Wednesday, December 31, 2008

the bowd

Images from two walks taken at the bowd following the lines of the disused railway. The steep hillsides do not allow for much sunlight at this time of year so it is cold and quite dark though there is plenty of water around. Distant owl sounds can be heard here but not much wildlife is in evidence although I did see a deer in the woods the other day. Some of the paths here become rivers for a bit but I like to get off the main paths and follow the deer and badger paths. The only trouble with badger paths is that they have a tendency to go under very low trees so a lot of ducking down or going around is in order. I can't imagine that they like the smell that I leave behind but I try not to bother them too much.
Best wishes to everyone for next year, I hope you all have a good one.

Sunday, December 21, 2008

back on the beach

The first few were taken a couple of days ago on a low tide. The further down the beach you walk the further back in time you seem to go. The last two were taken handheld this evening and the three or four large ships in the photo have been out there for about a week now, maybe they have run out of money. I like to see a bit of coming and going on the sea. I grew up near two large ports, so an empty sea looks a bit boring to me. We would have all the ships, The Canberra, the QE2, large oil tankers and all sorts of entertainment.

The only good thing about the Napoli being sat two miles up the coast was that there was something to look at in the water, though it was good for the tourist trade as well. On the night, it was refreshing to see all the torches and fire on the beach, pretty much as it must have looked when any wreck has happened throughout history and it's fair enough for the locals as they have to suffer the inconvenience of it all. The tabloids did their spoiling bit by printing a treasure map with a big X over Branscombe, ensuring that looters came from far and wide to the coast seeking plunder, the greedy fools, as anything remaining was largely destroyed by the next tide and it's a long way to come for shampoo and biscuits. There were stories of people breaking into local sheds and stealing stuff if they hadn't found anything on the beach, it didn't really bring out the best in people.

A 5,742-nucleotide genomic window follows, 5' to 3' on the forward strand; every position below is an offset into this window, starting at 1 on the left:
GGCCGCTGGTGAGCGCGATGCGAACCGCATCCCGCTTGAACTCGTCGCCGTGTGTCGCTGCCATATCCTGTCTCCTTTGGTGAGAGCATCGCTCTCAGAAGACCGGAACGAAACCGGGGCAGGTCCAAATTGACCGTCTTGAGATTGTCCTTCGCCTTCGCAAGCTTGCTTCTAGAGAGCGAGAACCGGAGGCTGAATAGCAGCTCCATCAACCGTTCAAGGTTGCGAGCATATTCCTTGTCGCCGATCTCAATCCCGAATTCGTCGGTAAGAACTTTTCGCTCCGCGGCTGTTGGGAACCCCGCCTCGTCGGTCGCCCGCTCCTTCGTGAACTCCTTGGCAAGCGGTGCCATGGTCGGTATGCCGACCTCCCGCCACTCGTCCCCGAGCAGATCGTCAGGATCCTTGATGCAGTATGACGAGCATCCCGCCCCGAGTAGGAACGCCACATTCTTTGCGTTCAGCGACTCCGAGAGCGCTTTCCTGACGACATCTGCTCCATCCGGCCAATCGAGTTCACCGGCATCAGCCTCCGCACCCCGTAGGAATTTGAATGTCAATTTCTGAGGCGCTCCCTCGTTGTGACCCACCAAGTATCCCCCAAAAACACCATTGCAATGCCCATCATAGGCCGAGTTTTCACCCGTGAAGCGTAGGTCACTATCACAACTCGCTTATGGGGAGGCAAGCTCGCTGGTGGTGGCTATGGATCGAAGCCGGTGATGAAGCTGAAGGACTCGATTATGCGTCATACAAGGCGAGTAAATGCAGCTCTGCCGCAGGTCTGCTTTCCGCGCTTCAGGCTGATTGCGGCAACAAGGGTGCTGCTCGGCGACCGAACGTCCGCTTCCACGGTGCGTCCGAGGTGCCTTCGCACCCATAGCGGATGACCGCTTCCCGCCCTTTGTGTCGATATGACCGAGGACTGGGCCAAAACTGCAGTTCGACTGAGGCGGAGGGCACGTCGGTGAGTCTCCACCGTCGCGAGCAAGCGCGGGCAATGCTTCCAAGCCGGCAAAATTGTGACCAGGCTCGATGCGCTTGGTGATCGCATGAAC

Wednesday, December 10, 2008

Wednesday, December 03, 2008

woodburning stove

The main advantage of having a stove instead of using a fireplace is that most of the heat doesn't go straight up the chimney, it heats up the metal stove instead, which then acts as a radiator. The stove also has firebricks inside. Pictured here is a Villager and it is a multi-fuel stove which means that you can burn coal inside it as well as wood. It has a number of controls so that you can alter the amount of air going through it, which controls the speed at which it burns fuel. This stove sits in the room on a couple of paving slabs instead of in the fireplace which makes you closer to the heat source.

A six inch pipe comes out of the rear of the stove and passes through a large metal plate covering the front of the chimney and then goes up the chimney at an angle of about 130 degrees. Alternatively you can knock your fireplace out and sit the stove inside the chimney and have the pipe going straight up. Many stoves have a dual option plate on the top rear side which can be arranged so that the pipe goes straight up or out the back instead. All of the metal joints have to be sealed with fire cement and metal tape or fire rope.

This model costs about £700 new here but luckily we had a friend who had one that they didn't want sat in a garage which just needed doing up a bit. Other makes can be considerably cheaper.

As well as heating it is also possible to cook and boil water on it. Mainly I have been wrapping up potatoes in silver foil and throwing them inside, where they take about forty minutes to cook.

Last year in this country 25,300 more people died in the winter months than in the summer, which was an increase of 7% on the previous year although we are supposed to be a first world country. There is a lot of money here but it is very well hidden, sometimes it drives past me and sometimes I can see where it lives but that is as close to it as I can get. It doesn't get shared out very well, that's for sure.

The pot bellied stoves are rather attractive too, as the above picture amply demonstrates. As with all these sort of escapades you start off in ignorance and rapidly become some kind of an expert on such matters, which is part of the fun really and now I know a bit about all things stovular.